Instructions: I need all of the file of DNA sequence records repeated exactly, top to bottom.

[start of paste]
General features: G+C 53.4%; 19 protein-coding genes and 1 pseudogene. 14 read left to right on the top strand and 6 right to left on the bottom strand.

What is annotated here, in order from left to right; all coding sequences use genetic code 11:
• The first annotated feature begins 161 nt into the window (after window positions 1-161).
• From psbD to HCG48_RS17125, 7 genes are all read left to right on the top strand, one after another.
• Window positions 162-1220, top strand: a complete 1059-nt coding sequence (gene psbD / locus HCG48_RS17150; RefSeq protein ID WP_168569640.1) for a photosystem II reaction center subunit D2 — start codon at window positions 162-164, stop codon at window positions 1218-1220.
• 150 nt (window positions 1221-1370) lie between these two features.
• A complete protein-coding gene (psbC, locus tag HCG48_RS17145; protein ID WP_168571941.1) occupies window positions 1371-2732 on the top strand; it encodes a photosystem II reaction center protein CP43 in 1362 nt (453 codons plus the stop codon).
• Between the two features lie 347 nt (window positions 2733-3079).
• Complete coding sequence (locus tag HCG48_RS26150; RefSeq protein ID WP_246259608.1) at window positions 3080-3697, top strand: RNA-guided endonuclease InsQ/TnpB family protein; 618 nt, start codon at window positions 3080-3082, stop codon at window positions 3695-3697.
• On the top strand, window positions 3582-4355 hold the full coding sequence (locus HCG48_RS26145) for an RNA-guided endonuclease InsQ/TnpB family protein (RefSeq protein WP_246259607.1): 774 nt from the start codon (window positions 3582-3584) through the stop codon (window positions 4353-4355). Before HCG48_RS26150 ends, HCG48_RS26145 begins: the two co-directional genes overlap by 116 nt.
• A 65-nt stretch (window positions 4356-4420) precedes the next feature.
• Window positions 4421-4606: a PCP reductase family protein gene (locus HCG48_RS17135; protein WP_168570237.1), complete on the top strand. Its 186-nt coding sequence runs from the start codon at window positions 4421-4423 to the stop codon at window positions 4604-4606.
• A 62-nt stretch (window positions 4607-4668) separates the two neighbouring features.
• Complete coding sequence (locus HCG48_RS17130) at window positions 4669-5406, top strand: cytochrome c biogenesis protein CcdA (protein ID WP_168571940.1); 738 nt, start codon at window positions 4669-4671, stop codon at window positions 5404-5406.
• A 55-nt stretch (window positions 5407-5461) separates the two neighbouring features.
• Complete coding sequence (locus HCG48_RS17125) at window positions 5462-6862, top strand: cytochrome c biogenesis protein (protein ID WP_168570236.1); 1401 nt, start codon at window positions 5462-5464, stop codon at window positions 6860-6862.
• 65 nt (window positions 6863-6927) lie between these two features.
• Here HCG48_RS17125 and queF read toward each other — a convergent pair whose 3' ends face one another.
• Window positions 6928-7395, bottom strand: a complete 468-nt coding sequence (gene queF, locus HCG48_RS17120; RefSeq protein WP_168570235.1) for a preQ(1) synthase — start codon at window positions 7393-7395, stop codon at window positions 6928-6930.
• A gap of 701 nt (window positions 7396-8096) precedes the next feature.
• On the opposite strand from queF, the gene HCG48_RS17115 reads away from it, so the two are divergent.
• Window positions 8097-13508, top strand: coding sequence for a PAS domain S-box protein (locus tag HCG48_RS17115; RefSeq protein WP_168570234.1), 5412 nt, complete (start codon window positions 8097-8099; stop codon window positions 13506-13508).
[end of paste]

General features: G+C 53.4%; 19 protein-coding genes and 1 pseudogene. 14 read left to right on the top strand and 6 right to left on the bottom strand.

What is annotated here, in order from left to right; all coding sequences use genetic code 11:
• The first annotated feature begins 161 nt into the window (after window positions 1-161).
• From psbD to HCG48_RS17125, 7 genes are all read left to right on the top strand, one after another.
• Window positions 162-1220, top strand: a complete 1059-nt coding sequence (gene psbD / locus HCG48_RS17150; RefSeq protein ID WP_168569640.1) for a photosystem II reaction center subunit D2 — start codon at window positions 162-164, stop codon at window positions 1218-1220.
• 150 nt (window positions 1221-1370) lie between these two features.
• A complete protein-coding gene (psbC, locus tag HCG48_RS17145; protein ID WP_168571941.1) occupies window positions 1371-2732 on the top strand; it encodes a photosystem II reaction center protein CP43 in 1362 nt (453 codons plus the stop codon).
• Between the two features lie 347 nt (window positions 2733-3079).
• Complete coding sequence (locus tag HCG48_RS26150; RefSeq protein ID WP_246259608.1) at window positions 3080-3697, top strand: RNA-guided endonuclease InsQ/TnpB family protein; 618 nt, start codon at window positions 3080-3082, stop codon at window positions 3695-3697.
• On the top strand, window positions 3582-4355 hold the full coding sequence (locus HCG48_RS26145) for an RNA-guided endonuclease InsQ/TnpB family protein (RefSeq protein WP_246259607.1): 774 nt from the start codon (window positions 3582-3584) through the stop codon (window positions 4353-4355). Before HCG48_RS26150 ends, HCG48_RS26145 begins: the two co-directional genes overlap by 116 nt.
• A 65-nt stretch (window positions 4356-4420) precedes the next feature.
• Window positions 4421-4606: a PCP reductase family protein gene (locus HCG48_RS17135; protein WP_168570237.1), complete on the top strand. Its 186-nt coding sequence runs from the start codon at window positions 4421-4423 to the stop codon at window positions 4604-4606.
• A 62-nt stretch (window positions 4607-4668) separates the two neighbouring features.
• Complete coding sequence (locus HCG48_RS17130) at window positions 4669-5406, top strand: cytochrome c biogenesis protein CcdA (protein ID WP_168571940.1); 738 nt, start codon at window positions 4669-4671, stop codon at window positions 5404-5406.
• A 55-nt stretch (window positions 5407-5461) separates the two neighbouring features.
• Complete coding sequence (locus HCG48_RS17125) at window positions 5462-6862, top strand: cytochrome c biogenesis protein (protein ID WP_168570236.1); 1401 nt, start codon at window positions 5462-5464, stop codon at window positions 6860-6862.
• 65 nt (window positions 6863-6927) lie between these two features.
• Here HCG48_RS17125 and queF read toward each other — a convergent pair whose 3' ends face one another.
• Window positions 6928-7395, bottom strand: a complete 468-nt coding sequence (gene queF, locus HCG48_RS17120; RefSeq protein WP_168570235.1) for a preQ(1) synthase — start codon at window positions 7393-7395, stop codon at window positions 6928-6930.
• A gap of 701 nt (window positions 7396-8096) precedes the next feature.
• On the opposite strand from queF, the gene HCG48_RS17115 reads away from it, so the two are divergent.
• Window positions 8097-13508, top strand: coding sequence for a PAS domain S-box protein (locus tag HCG48_RS17115; RefSeq protein WP_168570234.1), 5412 nt, complete (start codon window positions 8097-8099; stop codon window positions 13506-13508).